The Amazon valley looked like so many others, with a muddy river snaking through dense forest, except that this one had earthen mounds rising at clear right angles and ditches carving long straight lines through the soil.
In this rainforest, archaeologists say, lay the bones of sprawling ancient cities: earthworks that were once roads, canals, plazas and platforms for homes where thousands of people had lived for centuries, long before Europeans ever tried to chart South America.
The cluster of interconnected cities was only recently mapped in the Upano Valley of eastern Ecuador, a research team reported this month in the journal Science, working off decades of research and laser-mapping technology that has helped to revolutionize archaeology.
With the technology, called lidar, researchers were able to pierce the forest cover and map the ground below it, documenting five major settlements and 10 secondary sites across more than 115 square miles.
Radiocarbon dating found that people lived there from around 500 B.C. to around 300 A.D. and 600 A.D., which would make the settlements some of the oldest found so far in the diverse landscapes of the Amazon.
“It’s a huge contribution to Amazonian archaeology,” said José Iriarte, an archaeologist at the University of Exeter who was not involved in the research.
This region, where the Amazon reaches the eastern slope of the Andes, had long been thought of as an area “with nothing really happening there,” he said.
Now, he said, “we have this major, idiosyncratic cultural development.”
Stéphen Rostain, the lead researcher of the study, said he was impressed by the complexity of the cities and the amount of work needed to build them.
The “perfectly straight roads” that connected them were one sign of the cities’ sophistication, he said, adding that they would have required engineers and workers, farmers to provide food, and some sort of chairman, chief or king to lead “a specialized and stratified society.”
The original construction was done by groups from the Kilamope, and later, Upano cultures, the researchers said, adding that people of the Huapula culture lived in the area between 800 and 1200.
The team excavated artifacts, including painted pottery and jugs with the remains of traditional chicha, the corn-based drink that remains a mainstay of the Andes region today.
Though archaeologists have long known about earthworks in the area, lidar — which pierces foliage with laser pulses from airplanes and has helped find hidden Mayan sites and ancient Cambodian cities — revealed the scope of the settlements.
They eventually mapped more than 6,000 earthen platforms, connected by roads and laid across a landscape molded to control water and cultivate crops.
The researchers determined that some of the earthen mounds were residential platforms, and said in the paper that other, larger complexes might have served a “civic-ceremonial function.”
Particularly striking, archaeologists said, were the systems of roads and farming — how ancient people drained away the heavy rains along the Andes’ eastern slopes to take advantage of fertile volcanic soil.
“It really shows us that there are many more ways of living in the Amazon in the past than we used to consider in archaeology,” said Eduardo Neves, an archaeologist at the University of São Paulo who was not on the team.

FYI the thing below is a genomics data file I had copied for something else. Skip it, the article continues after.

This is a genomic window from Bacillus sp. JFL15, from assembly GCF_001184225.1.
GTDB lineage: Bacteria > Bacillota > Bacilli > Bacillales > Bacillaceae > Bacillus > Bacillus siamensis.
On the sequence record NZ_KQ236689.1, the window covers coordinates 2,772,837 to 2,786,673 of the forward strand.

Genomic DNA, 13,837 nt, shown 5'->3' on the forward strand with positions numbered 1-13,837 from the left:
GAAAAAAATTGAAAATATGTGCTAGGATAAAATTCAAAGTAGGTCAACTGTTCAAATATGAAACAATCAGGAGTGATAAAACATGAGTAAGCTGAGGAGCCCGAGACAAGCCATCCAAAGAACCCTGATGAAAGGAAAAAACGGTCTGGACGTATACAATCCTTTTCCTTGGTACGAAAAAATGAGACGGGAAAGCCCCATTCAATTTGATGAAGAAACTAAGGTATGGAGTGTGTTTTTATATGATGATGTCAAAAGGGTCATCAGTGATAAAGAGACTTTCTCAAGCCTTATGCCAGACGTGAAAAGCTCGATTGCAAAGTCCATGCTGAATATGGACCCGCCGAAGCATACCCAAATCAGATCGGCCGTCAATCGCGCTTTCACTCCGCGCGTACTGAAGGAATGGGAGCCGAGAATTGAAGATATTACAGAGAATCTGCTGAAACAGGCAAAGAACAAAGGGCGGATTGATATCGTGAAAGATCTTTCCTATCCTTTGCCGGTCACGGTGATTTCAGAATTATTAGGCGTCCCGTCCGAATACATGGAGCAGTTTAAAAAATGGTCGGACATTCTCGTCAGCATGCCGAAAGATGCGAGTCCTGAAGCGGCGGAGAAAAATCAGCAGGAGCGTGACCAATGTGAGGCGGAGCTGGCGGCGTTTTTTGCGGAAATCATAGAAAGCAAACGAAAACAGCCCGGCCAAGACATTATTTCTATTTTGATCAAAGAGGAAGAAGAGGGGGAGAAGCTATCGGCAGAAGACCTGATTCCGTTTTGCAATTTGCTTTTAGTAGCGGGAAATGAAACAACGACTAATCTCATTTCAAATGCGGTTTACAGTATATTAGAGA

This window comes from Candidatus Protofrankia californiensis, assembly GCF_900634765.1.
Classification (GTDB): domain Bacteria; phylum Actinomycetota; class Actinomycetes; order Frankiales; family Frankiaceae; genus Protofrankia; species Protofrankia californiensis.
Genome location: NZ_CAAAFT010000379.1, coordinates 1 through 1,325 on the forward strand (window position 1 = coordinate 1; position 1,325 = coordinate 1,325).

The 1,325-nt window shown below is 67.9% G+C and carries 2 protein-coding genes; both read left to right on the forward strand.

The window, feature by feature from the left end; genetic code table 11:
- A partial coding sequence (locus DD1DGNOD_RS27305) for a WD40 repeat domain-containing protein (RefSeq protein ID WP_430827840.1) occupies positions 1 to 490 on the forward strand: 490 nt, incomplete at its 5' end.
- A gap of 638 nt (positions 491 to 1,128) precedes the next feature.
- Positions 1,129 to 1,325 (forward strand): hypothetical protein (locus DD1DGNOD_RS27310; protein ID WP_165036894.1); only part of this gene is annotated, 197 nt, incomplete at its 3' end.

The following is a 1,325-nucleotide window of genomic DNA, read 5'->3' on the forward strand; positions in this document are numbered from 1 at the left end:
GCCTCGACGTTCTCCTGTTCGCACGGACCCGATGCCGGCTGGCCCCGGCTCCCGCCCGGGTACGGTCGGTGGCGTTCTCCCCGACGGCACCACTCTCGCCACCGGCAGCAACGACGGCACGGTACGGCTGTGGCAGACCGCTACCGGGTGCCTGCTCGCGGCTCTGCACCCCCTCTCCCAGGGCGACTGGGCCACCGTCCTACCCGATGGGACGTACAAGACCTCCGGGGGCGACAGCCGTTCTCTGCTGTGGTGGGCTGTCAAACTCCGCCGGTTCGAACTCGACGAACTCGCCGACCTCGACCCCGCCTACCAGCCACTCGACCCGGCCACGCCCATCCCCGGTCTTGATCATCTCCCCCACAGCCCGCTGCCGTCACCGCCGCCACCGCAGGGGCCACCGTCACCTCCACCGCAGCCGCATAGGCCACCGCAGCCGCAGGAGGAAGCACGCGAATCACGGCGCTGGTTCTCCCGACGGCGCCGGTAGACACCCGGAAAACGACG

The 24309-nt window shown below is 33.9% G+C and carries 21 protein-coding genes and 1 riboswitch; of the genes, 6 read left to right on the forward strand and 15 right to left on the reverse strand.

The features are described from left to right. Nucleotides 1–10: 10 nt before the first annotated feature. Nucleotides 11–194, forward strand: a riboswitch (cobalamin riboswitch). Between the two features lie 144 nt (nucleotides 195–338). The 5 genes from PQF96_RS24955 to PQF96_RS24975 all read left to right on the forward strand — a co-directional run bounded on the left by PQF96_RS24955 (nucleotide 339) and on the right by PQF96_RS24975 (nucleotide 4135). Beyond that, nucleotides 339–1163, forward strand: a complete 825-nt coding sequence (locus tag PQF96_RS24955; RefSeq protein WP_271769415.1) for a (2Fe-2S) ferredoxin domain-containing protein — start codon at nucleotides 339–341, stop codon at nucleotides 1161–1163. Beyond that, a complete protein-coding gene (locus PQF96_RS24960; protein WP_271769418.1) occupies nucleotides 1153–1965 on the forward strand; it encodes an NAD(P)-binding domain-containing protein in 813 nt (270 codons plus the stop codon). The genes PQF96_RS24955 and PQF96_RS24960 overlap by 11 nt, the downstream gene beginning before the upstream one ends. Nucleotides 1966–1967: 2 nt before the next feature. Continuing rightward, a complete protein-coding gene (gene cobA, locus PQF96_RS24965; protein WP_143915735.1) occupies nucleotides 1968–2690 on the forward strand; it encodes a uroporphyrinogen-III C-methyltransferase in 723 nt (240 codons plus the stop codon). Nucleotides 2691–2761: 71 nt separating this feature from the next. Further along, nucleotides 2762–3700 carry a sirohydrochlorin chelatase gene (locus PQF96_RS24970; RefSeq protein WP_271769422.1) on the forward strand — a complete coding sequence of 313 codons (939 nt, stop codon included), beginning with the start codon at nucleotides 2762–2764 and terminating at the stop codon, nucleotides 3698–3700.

He said that the research added to the growing evidence that the Amazon was “settled densely by Indigenous people for millennia, in very large settlements.”
The new paper also builds on research showing the extent to which ancient people transformed their landscapes, archaeologists said.
“This idea of a kind of pristine, untouched Amazonian landscape was definitely not the case,” said Jason Nesbitt, an archaeologist at Tulane University.
That longstanding notion, the archaeologists said, was fueled in part by how the Indigenous population was decimated by the arrival of Europeans, and by the raw materials of Amazonia. Ancient people there did not have huge quantities of stone to work with, like the monument-builders of Mesoamerica or Peru, and instead used the soil at hand.
Agricultural modifications in parts of the Amazon, said Simon Martin, an anthropologist at the Penn Museum in Philadelphia, have “long pointed to major populations there in the past.”
Amazonia remains “the one vast location where hidden archaeological wonders could yet lie,” he said.
Dr. Nesbitt added that, although it was difficult to estimate the population of an ancient settlement, the researchers’ suggestion that, at one point, as many as 30,000 people may have lived in the Upano Valley seemed reasonable.
“It’s a very exciting time to do archaeology in the Amazon because of the use of lidar,” Dr. Neves added. “Places which were already known are being restudied, and places that were not known are being mapped for the first time.”
The archaeologists expressed hope that more excavation would be done in the valley and that the work could help to answer many of the outstanding questions about the people who lived there, including their beliefs, their system of governance and what connections to other societies they may have had.
“We have a lot to learn from the human past,” Dr. Rostain said, adding the scale and complexity of the cities showed that its inhabitants were more than “hunter-gatherers lost in the rainforest looking for food.”
Dr. Neves added that continued research could help protect the Amazon from the threat of deforestation.
“Some of the destruction is based on the idea that the Amazon has never been really settled in the past, that there were never many people there, that it’s kind of up for grabs,” he said. “I think this kind of work, archaeology in general, and this kind of research, is really important because it adds to the evidence showing the Amazon wasn’t an empty place.”
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